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Monday, September 22, 2014 - 11:19pm

World's first Braille smartphone being developed

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POSTED: Friday, April 26, 2013 - 6:56pm

UPDATED: Saturday, April 27, 2013 - 3:14pm

Thanks to the smartphone, the world today is at your fingertips. With features that let you deposit checks from home, shop online, and voice-to-text, you can do almost anything on a smartphone. For all its advantages, though, smartphones can fall short of helping the visually impaired, but that may soon change.

The visually impaired have primarily relied on the voice commands, beeps, and vibrations of their smartphones to be able to use them. But the blind could soon read their smartphones through touch. The world's first braille smartphone is being developed in India.

Aziz Afravi is visually impaired and has faced his fair share of obstacles. But he hasn't let that stop him from trying to live a normal life.

Afravi is a vocational rehabilitation counselor. His job includes sending emails and text messages, or making phone calls -- things he does using the voice commands on his computer and smart phone.

He says this technology has allowed him to remain competitive in the job market, so when we told him about a new Braille smartphone being developed in India, he was all ears.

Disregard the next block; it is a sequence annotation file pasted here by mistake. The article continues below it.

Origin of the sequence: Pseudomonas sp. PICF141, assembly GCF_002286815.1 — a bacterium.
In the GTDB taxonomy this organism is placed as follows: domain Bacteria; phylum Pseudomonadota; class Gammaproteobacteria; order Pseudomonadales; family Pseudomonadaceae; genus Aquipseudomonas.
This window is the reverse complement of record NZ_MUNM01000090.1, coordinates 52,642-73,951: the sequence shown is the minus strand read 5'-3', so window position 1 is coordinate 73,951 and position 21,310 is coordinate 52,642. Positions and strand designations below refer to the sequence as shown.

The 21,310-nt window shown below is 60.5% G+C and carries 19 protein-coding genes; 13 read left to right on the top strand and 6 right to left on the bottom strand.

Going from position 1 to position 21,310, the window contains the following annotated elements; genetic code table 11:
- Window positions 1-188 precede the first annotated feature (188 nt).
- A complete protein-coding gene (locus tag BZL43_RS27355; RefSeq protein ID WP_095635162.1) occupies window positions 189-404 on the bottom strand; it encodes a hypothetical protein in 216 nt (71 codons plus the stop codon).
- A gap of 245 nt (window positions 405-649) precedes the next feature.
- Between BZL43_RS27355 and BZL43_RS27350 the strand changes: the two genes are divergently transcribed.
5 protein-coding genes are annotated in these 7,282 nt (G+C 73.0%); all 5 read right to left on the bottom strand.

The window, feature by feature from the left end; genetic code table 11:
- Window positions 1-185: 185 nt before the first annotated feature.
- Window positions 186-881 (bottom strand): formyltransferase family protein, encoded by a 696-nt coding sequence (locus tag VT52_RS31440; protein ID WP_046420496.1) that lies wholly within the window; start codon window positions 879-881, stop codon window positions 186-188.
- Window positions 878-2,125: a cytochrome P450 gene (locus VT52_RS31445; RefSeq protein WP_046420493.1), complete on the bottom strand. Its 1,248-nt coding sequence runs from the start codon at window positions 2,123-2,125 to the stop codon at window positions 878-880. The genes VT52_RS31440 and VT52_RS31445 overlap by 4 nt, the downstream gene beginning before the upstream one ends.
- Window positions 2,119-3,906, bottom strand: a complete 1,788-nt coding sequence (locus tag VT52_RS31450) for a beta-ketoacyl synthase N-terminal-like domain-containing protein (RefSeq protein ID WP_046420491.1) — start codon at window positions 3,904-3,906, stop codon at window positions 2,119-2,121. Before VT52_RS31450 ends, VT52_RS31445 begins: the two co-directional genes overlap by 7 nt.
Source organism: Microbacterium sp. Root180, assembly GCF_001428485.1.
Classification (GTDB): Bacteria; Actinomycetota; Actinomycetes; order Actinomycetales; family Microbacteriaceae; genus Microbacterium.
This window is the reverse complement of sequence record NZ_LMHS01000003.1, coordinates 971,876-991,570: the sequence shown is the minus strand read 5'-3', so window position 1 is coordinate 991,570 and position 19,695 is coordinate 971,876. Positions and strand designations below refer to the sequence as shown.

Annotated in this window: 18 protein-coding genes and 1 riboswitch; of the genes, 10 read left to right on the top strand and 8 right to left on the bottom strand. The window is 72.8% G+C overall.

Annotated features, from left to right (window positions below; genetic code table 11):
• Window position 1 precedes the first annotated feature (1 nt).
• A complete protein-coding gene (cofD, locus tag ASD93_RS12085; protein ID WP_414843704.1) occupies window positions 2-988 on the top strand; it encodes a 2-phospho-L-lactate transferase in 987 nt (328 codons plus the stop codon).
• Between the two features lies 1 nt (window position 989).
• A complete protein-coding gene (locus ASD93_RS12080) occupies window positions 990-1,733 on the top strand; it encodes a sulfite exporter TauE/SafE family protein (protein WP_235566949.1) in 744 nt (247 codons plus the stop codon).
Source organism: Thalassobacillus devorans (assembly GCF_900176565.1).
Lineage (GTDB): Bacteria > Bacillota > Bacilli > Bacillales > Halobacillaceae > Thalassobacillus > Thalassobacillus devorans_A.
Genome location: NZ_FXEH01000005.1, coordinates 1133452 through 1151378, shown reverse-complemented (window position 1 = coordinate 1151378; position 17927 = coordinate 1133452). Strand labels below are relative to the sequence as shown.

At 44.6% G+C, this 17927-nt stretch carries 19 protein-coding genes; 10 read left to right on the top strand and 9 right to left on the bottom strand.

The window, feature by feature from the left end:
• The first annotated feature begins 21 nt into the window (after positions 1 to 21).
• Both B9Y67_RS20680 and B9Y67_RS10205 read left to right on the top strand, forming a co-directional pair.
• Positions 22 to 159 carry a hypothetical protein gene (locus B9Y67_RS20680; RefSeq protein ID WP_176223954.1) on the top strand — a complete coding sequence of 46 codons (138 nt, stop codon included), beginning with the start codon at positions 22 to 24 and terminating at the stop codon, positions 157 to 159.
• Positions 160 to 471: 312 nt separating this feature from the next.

"That would be incredible, that would be interesting," said Afravi.

Sumit Dagar, a young tech innovator from India, has developed a phone with a screen made up of a grid of Braille pins, that move up and down to form into Braille shapes and characters whenever a text or an email is received. The user can read through touch.

The phone also lets users scan a document written on regular paper, and converts the text into Braille on the phone.

"Instead of listening to it, and interfering with everybody else, bothering them to listen to my paper that I have scanned, I can read it quietly," said Afravi.

What's even more exciting is taking a picture with the Braille phone that captures the image and converts it into highlights on the screen so the user can see the image by feeling the outlines of the photograph.

"I hope this electronic format will come up soon. I'm sure there will be a lot of vision impaired and blind people will be able to use it, and they will appreciate it," said Afravi.

The new Braille smartphone is expected to hit the market by the end of this year, and will cost about $185.

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